Antigone is made up of episodes (i.e. "insertions") that separate choral song and dance. The choral odes have two main functions: they offer a reflection on the events unfolding, and they allow time for the three actors to change costumes.
Prior to the beginning of the play, the brothers Eteocles and Polynices, leading opposite sides in Thebes' civil war, died fighting each other for the throne. Creon, the new ruler of Thebes and brother of the former Queen Jocasta, has decided that Eteocles will be honored and Polynices will be in public shame. The rebel brother's body will not be sanctified by holy rites and will lie unburied on the battlefield, prey for carrion animals like vultures and jackals, the harshest punishment at the time. Antigone and Ismene are the sisters of the dead Polynices and Eteocles.
Prologue: Antigone & Ismene In the opening of the play, Antigone brings Ismene outside the palace gates late at night for a secret meeting: Antigone wants to bury Polynices' body, in defiance of Creon's edict. Ismene refuses to help her, not believing that it will actually be possible to bury their brother, who is under guard, but she is unable to stop Antigone from going to bury her brother herself.
The chorus - or a single chorus member - starts to sing, then the chorus enters. They cast the background story of the Seven against Thebes into a mythic and heroic context.
Creon enters, and seeks the support of the chorus of Theban elders in the days to come and in particular, wants them to back his edict regarding the disposal of Polynices' body. The leader of the chorus pledges his support out of deference to Creon. A sentry enters, fearfully reporting that the body has been given funeral rites and a symbolic burial with a thin covering of earth, though no one sees who actually committed the crime. Creon, furious, orders the sentry to find the culprit or face death himself. The sentry leaves.
In a very famous ode, the chorus praises the rule of law. This sets them against Antigone.
This scene is the "Agon" or contest, central to many Greek plays. We see the two points of view in stark contrast. Creon returns, bringing Antigone with him. The sentry explains that the watchmen uncovered Polynices' body and then caught Antigone as she did the funeral rituals. Creon questions her after sending the sentry away, and she does not deny what she has done. She argues unflinchingly with Creon about the immorality of the edict and the morality of her actions. Creon becomes furious, and seeing Ismene upset, thinks she must have known of Antigone's plan. He summons her. Ismene tries to confess falsely to the crime, wishing to die alongside her sister, but Antigone will not have it. Creon orders that the two women be imprisoned.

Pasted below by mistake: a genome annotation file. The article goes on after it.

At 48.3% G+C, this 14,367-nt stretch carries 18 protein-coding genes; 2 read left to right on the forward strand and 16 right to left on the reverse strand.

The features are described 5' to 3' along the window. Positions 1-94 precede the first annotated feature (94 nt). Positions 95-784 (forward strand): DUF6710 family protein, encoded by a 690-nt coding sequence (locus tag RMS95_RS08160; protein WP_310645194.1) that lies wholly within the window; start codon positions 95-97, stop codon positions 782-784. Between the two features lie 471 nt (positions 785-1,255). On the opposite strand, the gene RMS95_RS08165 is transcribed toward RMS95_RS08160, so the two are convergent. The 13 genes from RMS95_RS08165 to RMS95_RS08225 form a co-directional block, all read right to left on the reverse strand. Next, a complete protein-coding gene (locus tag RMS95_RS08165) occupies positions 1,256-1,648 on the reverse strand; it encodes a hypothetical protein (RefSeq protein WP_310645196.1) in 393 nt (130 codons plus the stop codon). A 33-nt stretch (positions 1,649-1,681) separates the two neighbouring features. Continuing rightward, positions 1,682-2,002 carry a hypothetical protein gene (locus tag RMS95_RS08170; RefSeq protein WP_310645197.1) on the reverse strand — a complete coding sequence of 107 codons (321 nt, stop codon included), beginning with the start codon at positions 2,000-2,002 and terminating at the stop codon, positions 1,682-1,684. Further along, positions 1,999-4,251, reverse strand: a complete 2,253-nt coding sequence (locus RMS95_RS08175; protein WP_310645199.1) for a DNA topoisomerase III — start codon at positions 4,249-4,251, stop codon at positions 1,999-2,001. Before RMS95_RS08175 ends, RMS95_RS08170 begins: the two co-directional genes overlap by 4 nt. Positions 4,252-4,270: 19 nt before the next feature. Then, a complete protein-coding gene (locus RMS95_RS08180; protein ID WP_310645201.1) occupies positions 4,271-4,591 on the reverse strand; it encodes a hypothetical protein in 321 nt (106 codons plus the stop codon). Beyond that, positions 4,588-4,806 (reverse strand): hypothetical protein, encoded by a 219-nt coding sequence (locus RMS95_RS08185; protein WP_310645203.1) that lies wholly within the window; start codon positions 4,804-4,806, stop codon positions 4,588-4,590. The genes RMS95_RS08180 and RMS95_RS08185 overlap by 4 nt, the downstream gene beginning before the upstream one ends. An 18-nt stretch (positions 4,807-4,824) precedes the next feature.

The chorus sing of the troubles of the house of Oedipus. Since all 3 actors were on stage at the end of the previous episode, this chorus is necessary so that one can change costume and appear as Haemon in the next episode.
Haemon, Creon's son, enters to pledge allegiance to his father, even though he is engaged to Antigone. He initially seems willing to forsake Antigone, but when Haemon gently tries to persuade his father to spare Antigone, claiming that "under cover of darkness the city mourns for the girl", the discussion deteriorates, and the two men are soon bitterly insulting each other. When Creon threatens to execute Antigone in front of his son, Haemon leaves, vowing never to see Creon again.
The chorus sing of the power of love. Antigone is brought in under guard on her way to execution. She sings a lament. The chorus compares her to the goddess Niobe, who was turned into a rock, and say it is a wonderful thing to be compared to a goddess. Antigone accuses them of mocking her.
Creon decides to spare Ismene and to bury Antigone alive in a cave. By not killing her directly, he hopes to pay minimal respects to the gods. She is brought out of the house, and this time, she is sorrowful instead of defiant. She expresses her regrets at not having married and dying for following the laws of the gods. She is taken away to her living tomb.
The Chorus encourages Antigone by singing of the great women of myth who suffered.